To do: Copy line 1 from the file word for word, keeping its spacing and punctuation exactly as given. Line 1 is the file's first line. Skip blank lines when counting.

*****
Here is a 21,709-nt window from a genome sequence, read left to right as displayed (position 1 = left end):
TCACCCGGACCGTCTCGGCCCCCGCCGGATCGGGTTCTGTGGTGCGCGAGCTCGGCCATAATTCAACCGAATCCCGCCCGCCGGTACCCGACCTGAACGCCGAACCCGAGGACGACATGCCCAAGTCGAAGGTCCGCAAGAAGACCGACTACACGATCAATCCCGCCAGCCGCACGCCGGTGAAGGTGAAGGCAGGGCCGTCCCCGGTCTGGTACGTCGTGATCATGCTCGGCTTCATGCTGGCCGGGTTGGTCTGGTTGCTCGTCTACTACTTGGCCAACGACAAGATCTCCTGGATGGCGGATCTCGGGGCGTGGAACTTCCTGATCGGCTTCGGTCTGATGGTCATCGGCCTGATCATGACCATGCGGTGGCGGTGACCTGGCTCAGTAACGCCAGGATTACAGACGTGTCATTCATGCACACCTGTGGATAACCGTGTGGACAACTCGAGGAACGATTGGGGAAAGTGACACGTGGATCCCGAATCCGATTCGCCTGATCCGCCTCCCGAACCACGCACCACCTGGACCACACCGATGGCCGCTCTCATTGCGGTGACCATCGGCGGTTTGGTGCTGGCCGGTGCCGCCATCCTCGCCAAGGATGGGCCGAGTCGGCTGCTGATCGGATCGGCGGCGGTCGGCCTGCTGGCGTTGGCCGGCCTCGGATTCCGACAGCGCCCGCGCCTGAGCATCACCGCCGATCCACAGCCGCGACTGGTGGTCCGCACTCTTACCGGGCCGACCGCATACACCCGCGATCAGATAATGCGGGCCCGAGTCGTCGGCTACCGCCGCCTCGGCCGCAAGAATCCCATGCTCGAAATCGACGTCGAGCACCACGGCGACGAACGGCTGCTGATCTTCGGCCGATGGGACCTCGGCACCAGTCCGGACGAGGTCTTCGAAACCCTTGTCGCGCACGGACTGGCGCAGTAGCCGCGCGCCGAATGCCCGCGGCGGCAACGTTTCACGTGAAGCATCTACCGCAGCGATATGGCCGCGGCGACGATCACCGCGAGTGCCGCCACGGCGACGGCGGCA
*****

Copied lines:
Here is a 21,709-nt window from a genome sequence, read left to right as displayed (position 1 = left end):